iTunes

Opening the iTunes Store.If iTunes doesn’t open, click the iTunes icon in your Dock or on your Windows desktop.Progress Indicator
iTunes

iTunes is the world's easiest way to organise and add to your digital media collection.

We are unable to find iTunes on your computer. To preview and buy music from Life by David "Fathead" Newman, download iTunes now.

Do you already have iTunes? Click I Have iTunes to open it now.

I Have iTunes Free Download
iTunes for Mac + PC

Open iTunes to preview, buy and download music.

Album Review

On this Highnote set, master saxophonist David "Fathead" Newman digs back into the past for standards from the worlds of film, pop, jazz, and theater. The disc is named after a composition by the late pianist John Hicks, a familiar companion on a number of Newman dates over the past ten years, who passed away in 2006. The album is dedicated to his memory. David Leonhardt is in the piano chair on this date, along with drummer Yoron Israel, bassist John Menegon, guitarist Peter Bernstein, and vibraphonist Steve Nelson. The album opens with a beautiful reading of Neal Hefti's classic "Girl Talk." Newman's tenor is big, warm, and expressive in the grand Texas tradition. His melodic improvisation on the theme, though, is something that comes from his beginnings with Ray Charles and that has been molded and refined ever since. The flute makes its first appearance on the Hicks number with its bluesy changes. Newman takes the first solo, followed briefly by Nelson and then Leonhardt. The tune is relaxed but tight. There's a gorgeous, swinging Latin backbeat here as Israel just dances over the cymbals and snare. The enormity and depth of Newman's main horn are heard on Burt Bacharach's "Alfie," adapted from the Dionne Warwick single version and beautifully elucidated upon, with a stellar reading of the nuance in the melody. As the rhythm section enters, Newman's playing soul, deep and slow, à la Ben Webster in feel, but the phrasing is no one's but his own. To go from these three tunes to Gershwin is a jump on any session, but that's exactly what the band does on "I Can't Get Started." The tune is taken in a mellow, easy groove; and the vibes/guitar intro that leads into Newman's flute is a sweet touch. What's most remarkable here is the intuitive grasp that each of these players has on the other. This is as fluid a date as one is likely to come across in the 21st century. Newman's trademark restraint gives way to something here, and that something is a sheer symbiosis, brining out each player's melodic, rhythmic and harmonic sense along with his own. Whether the program is Ellington's "Come Sunday," from the "Black Brown & Beige Suite," bebop era nuggets "Autumn in New York" and "Old Folks," played on the alto, or his readings of "What a Wonderful World" — a fitting instrumental counterpart to the Louis Armstrong vocal version — or John Coltrane's "Naima," that closes the disc, taste, elegance and soul are the trademarks of everything here. Indeed, as evidenced by Life, Newman's able to turn the trick back inside out and seek new ground inside ballads and standards rather than radically revisioning them. He has always been a player of great feeling and economy, but here, he takes his gifts to an entirely different level. Just beautiful.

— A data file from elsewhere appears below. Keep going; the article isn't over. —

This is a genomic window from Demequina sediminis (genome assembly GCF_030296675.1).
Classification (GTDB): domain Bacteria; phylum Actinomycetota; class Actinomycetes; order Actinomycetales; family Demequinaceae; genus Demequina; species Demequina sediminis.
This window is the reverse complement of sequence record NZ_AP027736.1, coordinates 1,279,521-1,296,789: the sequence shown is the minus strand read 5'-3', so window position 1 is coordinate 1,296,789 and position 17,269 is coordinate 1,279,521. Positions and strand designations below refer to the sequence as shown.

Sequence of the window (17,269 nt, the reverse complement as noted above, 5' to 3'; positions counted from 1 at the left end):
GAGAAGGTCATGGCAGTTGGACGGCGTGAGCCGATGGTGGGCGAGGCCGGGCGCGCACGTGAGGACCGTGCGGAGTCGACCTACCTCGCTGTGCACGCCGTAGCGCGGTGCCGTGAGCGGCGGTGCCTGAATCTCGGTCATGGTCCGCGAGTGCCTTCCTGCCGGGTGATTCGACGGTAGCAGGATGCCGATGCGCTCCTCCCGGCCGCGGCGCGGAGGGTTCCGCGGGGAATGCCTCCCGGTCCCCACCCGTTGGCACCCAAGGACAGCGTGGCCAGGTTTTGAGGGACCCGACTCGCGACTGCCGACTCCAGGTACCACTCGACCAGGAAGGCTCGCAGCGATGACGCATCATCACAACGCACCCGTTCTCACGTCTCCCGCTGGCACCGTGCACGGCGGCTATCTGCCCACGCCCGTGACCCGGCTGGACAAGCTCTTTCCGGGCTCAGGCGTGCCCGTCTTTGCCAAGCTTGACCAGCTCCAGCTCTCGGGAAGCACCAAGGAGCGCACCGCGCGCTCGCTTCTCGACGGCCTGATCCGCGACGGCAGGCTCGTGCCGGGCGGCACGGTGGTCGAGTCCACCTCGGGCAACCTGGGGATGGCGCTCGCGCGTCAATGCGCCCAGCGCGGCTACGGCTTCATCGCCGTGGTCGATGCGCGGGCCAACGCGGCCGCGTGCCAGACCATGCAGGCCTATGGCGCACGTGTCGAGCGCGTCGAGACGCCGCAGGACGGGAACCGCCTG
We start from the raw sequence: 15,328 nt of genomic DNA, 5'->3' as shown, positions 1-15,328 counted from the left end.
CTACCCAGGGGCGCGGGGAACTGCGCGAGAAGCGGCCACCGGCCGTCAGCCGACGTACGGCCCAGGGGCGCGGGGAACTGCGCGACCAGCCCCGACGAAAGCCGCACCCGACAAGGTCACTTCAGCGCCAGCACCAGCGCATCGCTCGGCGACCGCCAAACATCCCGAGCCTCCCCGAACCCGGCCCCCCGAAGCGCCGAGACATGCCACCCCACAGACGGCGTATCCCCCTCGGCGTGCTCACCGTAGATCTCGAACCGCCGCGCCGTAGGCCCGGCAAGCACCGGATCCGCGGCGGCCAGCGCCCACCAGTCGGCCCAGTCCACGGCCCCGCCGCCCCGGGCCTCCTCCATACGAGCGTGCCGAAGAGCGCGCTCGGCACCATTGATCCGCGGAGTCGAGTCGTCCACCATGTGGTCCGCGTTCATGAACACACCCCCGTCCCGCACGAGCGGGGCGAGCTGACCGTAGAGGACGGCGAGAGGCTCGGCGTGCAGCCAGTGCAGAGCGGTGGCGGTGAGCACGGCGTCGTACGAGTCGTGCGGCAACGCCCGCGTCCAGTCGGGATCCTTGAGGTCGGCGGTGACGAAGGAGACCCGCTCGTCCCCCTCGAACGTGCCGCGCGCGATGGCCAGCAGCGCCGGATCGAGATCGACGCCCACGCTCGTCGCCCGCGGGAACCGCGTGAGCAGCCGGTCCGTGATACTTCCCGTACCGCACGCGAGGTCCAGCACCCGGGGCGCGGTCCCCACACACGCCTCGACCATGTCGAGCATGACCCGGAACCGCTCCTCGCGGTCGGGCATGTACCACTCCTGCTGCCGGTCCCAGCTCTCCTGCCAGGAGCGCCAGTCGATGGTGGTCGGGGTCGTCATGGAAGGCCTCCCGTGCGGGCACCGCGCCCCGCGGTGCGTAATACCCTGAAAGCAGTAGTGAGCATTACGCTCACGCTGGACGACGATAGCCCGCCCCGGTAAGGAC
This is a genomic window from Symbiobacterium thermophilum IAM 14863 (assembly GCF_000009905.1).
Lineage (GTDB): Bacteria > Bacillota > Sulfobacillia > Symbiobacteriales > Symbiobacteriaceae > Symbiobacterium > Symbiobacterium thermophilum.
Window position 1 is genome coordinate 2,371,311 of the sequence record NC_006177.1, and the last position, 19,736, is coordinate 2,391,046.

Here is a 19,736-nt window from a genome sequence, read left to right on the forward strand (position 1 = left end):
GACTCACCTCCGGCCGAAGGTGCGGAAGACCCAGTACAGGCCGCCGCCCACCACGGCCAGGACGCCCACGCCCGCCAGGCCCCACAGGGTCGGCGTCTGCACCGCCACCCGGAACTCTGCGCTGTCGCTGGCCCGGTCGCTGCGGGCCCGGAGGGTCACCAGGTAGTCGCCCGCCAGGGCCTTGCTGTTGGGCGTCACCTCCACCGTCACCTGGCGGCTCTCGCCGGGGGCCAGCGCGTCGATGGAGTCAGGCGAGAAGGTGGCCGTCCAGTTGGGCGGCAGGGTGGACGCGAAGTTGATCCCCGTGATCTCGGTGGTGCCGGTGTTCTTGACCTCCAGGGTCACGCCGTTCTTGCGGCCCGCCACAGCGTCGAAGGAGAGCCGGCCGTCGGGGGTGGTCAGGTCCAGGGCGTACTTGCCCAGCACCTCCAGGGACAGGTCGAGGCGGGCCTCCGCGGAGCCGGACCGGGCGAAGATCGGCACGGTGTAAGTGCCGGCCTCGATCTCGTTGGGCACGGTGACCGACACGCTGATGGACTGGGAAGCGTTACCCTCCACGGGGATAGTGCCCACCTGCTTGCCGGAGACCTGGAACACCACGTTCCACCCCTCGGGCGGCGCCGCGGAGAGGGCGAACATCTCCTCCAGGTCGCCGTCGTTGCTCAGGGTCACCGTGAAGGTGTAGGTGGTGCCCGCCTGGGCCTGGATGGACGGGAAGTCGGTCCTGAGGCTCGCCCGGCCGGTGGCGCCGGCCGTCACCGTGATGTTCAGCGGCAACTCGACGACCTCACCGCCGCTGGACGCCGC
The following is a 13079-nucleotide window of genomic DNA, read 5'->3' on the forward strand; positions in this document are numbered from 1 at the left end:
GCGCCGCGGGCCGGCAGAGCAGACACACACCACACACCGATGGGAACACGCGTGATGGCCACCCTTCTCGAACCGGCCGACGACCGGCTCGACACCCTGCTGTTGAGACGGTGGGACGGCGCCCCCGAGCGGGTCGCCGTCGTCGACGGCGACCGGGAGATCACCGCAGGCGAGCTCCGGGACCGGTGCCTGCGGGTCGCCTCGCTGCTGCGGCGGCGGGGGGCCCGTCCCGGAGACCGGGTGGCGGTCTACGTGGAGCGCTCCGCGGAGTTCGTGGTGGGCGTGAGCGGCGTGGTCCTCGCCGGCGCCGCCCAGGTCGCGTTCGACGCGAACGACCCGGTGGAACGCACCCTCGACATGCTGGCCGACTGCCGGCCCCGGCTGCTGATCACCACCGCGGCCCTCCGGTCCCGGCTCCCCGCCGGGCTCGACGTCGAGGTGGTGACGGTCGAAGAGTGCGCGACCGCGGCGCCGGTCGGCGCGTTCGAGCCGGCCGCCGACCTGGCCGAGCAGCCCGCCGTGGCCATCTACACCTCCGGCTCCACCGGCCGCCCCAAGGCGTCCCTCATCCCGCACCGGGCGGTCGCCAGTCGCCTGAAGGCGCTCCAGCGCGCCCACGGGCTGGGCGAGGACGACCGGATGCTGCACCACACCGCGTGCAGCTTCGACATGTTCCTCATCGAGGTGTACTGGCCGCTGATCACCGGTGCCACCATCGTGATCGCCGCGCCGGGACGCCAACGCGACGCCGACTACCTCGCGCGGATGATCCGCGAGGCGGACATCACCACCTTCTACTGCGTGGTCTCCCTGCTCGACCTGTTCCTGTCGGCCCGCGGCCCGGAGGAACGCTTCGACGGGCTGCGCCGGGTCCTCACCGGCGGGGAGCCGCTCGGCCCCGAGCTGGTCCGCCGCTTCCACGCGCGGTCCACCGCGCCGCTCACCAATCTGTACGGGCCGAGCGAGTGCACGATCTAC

Customer Reviews

Un souffle à vous le coupez!

Ce merveilleux musicien a fait les beaux temps de Dionne Warwicke et tant d'autres artistes qui me font du bien. Un bol de sérénité tout simple à prendre sans modération le soir dans votre fauteuil... Merci Mister David 'Fathhead". Vous êtes un conteur de belles histoires...

Biography

Born: 24 February 1933 in Corsicana, TX

Genre: Jazz

Years Active: '50s, '60s, '70s, '80s, '90s, '00s

As a teenager, David Newman played professionally around Dallas and Fort Worth with Charlie Parker's mentor, Buster Smith, and also with Ornette Coleman in a band led by tenor saxophonist Red Connors. In the early '50s, Newman worked locally with such R&B musicians as Lowell Fulson and T-Bone Walker. In 1952, Newman formed his longest-lasting and most important musical association with Ray Charles, who had played piano in Fulson's group. Newman stayed with Charles' band from 1954-1964, while...
Full bio
Life, David "Fathead" Newman
View In iTunes
  • 8,91 €
  • Genres: Jazz, Music
  • Released: 30 January 2007

Customer Ratings

We have not received enough ratings to display an average for this album.

Influencers

Followers

Contemporaries